by Patty Groos (“Poppy Patty”)
#2 in our “5 for YLP” series, Cleveland Sage and its related sages can form key elements of your YLP native garden. We describe five of our favorites that will be available at our Nov. 14 plant sale. Named after plant collector Daniel Cleveland, Cleveland Sage is often referred to as the “fragrant” sage — its leaves fill your garden with luscious scent. As close to completely deerproof as any plant there is.
Cleveland Sage and its hybrids
Cleveland Sage (Salvia clevelandii) is native to Southern California and northern Baja California, growing in lower elevations of coastal chaparral habitat. Cleveland Sage and its hybrids (genetic combinations with other native sages) are standout plants in YLP. Easy to grow and thriving in drought, these Sages enjoy full sun and resent supplemental water after mature. Watch out, though! Some of these can get 6’-8’ wide, so leave them lots of room when you plant them. Different selections bloom at different times, so you can easily have blooms from March through July.
Allen Chickering Sage (Salvia ‘Allen Chickering’) is a spectacular hybrid of Cleveland Sage and Purple Sage (Salvia leucophylla). The Cleveland Sage part gives this sage its dramatic flowers, while Purple Sage contributes size. Tolerates almost any soil type. Deep lavender flowers in late spring, lasting through June, and attracts native bees and butterflies. Fast growing to 4’-5’ tall and 5-8’ wide.
Pozo Blue Sage (S. Clevelandii ‘Pozo Blue’), with its unusually long flowering stalks, is a magnet for hummingbirds and butterflies! Same parents as Allen Chickering, but a different selection. This is one of the most adaptable sages, tolerating most soils. I have planted it in very poor soil on granite slopes, and very shallow soil in flat areas. Lavender/purple flowers on towering stalks in late spring, lasting through June. Fast growing to 4’-5’ tall and 5’-8’ wide.
Gracias Sage (Salvia ‘Gracias’) and Bee’s Bliss Sage (Salvia ‘Bees Bliss’)are workhorse plants for our YLP gardens: easy to grow, fabulous groundcover, great habitat plant. There is some confusion in the trade about what they are “made” of: definitely our spreading Sonoma Sage (Salvia sonomensis), plus either Cleveland or Purple Sage (Salvia leucophylla). Gracias and Bee’s Bliss are essentially identical in appearance. I planted several of each two years ago, thinking the Bee’s Bliss would appear more “draping” than the Gracias, but they look the same. They grow low and wide, making them an excellent ground cover and habitat plant for barren areas and rocky hillsides. This year, I discovered a clutch of quail eggs hidden within the depths of a mature Gracias Sage growing in the front yard. This sage tolerates more water than most sages. In fact, if planted in full sun in YLP, it will need some supplemental water to flourish during our hot summer months, otherwise it can become summer deciduous or even die back. Summer watering of native plants should be done as early in the morning as possible, and before temperatures reach 85 degrees. Purple flowers in early spring are lovely, though not spectacular. Fast growing to 1’ tall x 6’-12’ wide.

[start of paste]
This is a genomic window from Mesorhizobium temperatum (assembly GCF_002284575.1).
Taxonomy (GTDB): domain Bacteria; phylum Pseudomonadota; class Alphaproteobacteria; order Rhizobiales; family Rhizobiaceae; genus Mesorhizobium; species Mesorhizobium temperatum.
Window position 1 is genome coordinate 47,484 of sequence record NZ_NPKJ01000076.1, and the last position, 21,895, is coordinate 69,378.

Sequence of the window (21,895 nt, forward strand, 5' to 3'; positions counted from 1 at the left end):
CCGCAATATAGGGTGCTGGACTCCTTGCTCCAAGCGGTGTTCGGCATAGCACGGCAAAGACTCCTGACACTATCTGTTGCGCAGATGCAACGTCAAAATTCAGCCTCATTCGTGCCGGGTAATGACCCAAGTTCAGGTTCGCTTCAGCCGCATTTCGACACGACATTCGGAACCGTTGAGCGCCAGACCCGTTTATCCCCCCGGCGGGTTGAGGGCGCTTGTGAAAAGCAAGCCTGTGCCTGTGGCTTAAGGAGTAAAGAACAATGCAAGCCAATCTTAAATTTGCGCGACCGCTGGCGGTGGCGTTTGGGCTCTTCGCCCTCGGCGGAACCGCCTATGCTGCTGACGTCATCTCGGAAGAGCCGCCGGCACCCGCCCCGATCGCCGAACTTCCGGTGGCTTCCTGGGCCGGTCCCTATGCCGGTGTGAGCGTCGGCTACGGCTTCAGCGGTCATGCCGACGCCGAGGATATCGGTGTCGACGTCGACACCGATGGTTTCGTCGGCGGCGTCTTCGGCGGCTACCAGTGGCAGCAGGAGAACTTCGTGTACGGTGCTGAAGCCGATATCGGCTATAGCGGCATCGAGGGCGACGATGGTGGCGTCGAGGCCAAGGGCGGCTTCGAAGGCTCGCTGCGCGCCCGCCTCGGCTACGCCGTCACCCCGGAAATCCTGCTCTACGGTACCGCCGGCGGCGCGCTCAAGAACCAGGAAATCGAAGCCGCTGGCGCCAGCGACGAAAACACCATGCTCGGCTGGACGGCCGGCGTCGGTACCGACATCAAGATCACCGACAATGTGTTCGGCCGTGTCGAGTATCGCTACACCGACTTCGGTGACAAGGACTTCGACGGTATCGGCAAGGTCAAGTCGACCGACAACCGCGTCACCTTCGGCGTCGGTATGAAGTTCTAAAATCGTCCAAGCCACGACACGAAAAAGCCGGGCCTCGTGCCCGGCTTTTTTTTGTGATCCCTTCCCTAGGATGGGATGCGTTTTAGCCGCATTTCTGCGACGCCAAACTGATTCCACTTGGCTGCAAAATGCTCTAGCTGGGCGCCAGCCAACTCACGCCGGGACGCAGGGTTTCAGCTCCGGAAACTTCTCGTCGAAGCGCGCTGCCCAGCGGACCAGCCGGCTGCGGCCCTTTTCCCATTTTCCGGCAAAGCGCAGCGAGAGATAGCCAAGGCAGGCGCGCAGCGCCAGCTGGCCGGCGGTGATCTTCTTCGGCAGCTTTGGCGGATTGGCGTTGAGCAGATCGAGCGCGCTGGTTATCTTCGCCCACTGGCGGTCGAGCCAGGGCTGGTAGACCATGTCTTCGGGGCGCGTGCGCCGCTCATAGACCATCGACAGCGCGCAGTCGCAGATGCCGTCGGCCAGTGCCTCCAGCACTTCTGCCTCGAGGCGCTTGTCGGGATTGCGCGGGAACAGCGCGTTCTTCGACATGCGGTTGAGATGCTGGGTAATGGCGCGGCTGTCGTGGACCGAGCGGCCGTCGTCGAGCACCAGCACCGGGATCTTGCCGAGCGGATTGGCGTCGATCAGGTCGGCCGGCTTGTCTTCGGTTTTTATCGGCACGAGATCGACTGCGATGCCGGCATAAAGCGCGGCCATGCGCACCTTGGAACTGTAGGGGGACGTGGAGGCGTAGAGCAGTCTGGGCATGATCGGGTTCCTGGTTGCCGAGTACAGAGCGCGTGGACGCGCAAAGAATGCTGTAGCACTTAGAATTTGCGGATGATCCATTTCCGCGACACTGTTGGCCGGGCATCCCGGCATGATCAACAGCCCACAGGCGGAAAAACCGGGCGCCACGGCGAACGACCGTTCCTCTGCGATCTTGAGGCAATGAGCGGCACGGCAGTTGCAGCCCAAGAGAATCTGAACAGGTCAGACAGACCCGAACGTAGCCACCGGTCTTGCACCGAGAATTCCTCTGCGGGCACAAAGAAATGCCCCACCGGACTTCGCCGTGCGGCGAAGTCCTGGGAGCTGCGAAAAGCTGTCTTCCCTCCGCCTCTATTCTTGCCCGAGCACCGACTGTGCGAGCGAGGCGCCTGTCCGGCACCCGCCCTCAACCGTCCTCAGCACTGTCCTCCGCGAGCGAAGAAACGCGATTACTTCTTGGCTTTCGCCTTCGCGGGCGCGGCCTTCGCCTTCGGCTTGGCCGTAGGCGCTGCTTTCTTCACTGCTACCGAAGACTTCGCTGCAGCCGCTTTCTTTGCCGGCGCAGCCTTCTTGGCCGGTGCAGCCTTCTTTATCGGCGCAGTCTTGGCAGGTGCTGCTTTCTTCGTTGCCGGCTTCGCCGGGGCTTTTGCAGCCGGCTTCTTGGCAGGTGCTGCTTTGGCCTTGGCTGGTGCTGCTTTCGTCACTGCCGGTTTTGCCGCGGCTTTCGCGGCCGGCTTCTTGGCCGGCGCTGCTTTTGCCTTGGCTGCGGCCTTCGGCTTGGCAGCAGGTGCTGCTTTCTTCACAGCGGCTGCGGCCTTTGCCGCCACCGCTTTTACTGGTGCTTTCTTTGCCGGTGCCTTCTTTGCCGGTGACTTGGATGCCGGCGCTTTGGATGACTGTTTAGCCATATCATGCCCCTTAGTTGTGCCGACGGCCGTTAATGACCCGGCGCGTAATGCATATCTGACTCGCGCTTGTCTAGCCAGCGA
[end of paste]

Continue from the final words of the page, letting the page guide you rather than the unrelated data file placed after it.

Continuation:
Celestial Blue Sage (Salvia ‘Celestial Blue’) is a hybrid of Cleveland Sage and Rose Sage (Salvia pachyphylla). What’s really interesting about this hybrid is that although Rose Sage, one of our most spectacular sages, is difficult to grow, Celestial Blue is easy. Very late spring/early blooms are purple/blue on deep pink flowers above silvery leaves, and will take your breath away. Fast growing to 4’-5’ tall and as wide.
Cleveland Sage ‘Winifred Gilman’ (Salvia c. ‘Winifred Gilman’) is actually a clone of the Cleveland Sage – a “true” Cleveland selection, and not a hybrid. Its more compact form and smaller leaves distinguish it from other Cleveland Sages. Blooming later than most other Cleveland Sage or hybrids, it has deep, long calyxes (tubular bloom) and blooms with intense violet-blue flowers. 3’-5’ tall x 4’-6’ wide.